EuRIC Urges Swift Deal and no EPR for Second-hand

EU Environment Ministers have adopted the Council’s position on the targeted revision of the Waste Framework Directive (WFD), covering food and textile waste. With interinstitutional negotiations poised to begin, and the obligation to separately collect used textiles starting in January 2025, EuRIC Textiles urges swift action to reach a deal before the end of the year.

Under the adopted Council position of 17 June, the Commission shall consider establishing specific targets for waste prevention, collection, sorting and recycling of textiles by the end of 2028. Member-States are given the option to use eco-modulation of fees to target ultra-fast-fashion, based on criteria that consider textile products overproduction and overconsumption practices.

Harmonised extended producer responsibility (EPR) schemes requiring fashion brands, retailers and textile producers to cover the costs of textile waste collection and treatment shall also be established within 30 months after the directive comes into force. EuRIC Textiles welcomes the inclusion of microenterprises in the EPR scope, ensuring that all producers, regardless of size, are accountable.

However, EuRIC Textiles warns against the potential of Member States to introduce EPR fees for the placing on the market of second-hand clothes and textiles. Only new textile products placed on the market for the first time should fall under the EPR scope, as EPR is an application of the polluter pays principle and reusing clothing has a positive environmental impact.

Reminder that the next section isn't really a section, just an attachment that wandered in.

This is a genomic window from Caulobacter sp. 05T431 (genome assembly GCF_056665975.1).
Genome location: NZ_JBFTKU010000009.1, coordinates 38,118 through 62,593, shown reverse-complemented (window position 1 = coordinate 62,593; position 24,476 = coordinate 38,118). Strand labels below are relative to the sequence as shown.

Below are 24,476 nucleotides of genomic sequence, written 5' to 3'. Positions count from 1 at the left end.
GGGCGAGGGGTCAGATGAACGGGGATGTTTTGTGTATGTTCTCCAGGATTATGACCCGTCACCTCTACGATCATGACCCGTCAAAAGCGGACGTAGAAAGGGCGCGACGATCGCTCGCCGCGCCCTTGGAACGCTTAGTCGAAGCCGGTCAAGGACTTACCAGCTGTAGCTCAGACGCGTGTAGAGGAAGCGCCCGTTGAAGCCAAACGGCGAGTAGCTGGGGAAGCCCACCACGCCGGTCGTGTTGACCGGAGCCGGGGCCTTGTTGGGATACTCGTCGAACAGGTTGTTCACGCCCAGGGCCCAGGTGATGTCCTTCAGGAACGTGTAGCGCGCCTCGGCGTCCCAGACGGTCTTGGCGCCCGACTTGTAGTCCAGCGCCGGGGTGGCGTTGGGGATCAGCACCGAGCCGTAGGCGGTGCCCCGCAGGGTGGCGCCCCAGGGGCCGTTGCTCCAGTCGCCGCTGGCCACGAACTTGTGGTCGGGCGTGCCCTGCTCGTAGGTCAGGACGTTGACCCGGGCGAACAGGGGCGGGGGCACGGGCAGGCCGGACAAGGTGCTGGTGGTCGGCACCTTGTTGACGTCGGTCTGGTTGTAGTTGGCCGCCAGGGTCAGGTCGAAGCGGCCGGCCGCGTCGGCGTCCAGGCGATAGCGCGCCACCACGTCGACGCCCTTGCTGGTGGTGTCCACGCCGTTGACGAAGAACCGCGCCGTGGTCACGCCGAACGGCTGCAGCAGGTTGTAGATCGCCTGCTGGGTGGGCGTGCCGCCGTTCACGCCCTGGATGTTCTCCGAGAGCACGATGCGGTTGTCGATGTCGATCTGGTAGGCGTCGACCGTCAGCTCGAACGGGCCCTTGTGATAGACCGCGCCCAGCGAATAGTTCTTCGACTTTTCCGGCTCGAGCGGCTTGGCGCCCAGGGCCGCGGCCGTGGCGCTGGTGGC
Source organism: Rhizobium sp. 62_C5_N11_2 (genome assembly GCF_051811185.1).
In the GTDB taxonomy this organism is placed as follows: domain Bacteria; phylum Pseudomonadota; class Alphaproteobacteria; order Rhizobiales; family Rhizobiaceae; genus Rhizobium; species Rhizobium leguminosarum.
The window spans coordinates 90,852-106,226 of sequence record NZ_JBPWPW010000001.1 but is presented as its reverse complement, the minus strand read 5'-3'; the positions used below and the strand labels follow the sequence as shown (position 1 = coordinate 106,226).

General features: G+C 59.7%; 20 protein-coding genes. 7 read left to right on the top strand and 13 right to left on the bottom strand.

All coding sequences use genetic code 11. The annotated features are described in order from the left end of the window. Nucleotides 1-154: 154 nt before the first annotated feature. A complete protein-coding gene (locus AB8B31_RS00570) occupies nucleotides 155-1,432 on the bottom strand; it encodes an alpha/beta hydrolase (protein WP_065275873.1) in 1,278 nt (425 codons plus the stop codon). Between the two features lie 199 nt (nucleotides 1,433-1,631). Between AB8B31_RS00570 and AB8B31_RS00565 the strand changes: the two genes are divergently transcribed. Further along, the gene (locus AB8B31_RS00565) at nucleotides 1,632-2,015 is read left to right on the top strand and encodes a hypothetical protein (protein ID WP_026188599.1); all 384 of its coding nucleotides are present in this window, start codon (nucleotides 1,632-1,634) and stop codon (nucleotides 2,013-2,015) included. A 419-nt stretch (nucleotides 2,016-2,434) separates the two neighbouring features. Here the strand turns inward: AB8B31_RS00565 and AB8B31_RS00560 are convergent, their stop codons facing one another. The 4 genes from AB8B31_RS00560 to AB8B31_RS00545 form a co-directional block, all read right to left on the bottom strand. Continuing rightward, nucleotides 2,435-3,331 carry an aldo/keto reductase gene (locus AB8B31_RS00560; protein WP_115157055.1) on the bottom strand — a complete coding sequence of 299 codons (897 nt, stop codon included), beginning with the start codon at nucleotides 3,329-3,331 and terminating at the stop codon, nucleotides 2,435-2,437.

Mariska Boer, President of EuRIC’s Textiles reuse and recycling branch stated: “Introducing EPR fees for re-use operators who put second-hand clothes on the market will be fatal blow to a sector already on the brink of collapse due to rising costs and dropping sales.”

Ahead of the upcoming trilogues, EuRIC Textiles calls for:

  • Retaining ownership of collected waste with all waste operators regardless of their social status, ensuring equal treatment for all actors involved in the collection and treatment of used textiles and textile waste.
  • Broad representation in Producer Responsibility Organisations (PROs) including collectors, sorters and recyclers, to ensure that EPR effectively supports a high-quality circular economy in the European textiles industry.
  • Implementing EPR at the national level 18 months after the WFD’s entry into force, aligning with the Parliament’s proposal, instead of the Council’s 30-month implementation period proposal.

Source: EuRIC (Brussels, June 21, 2024)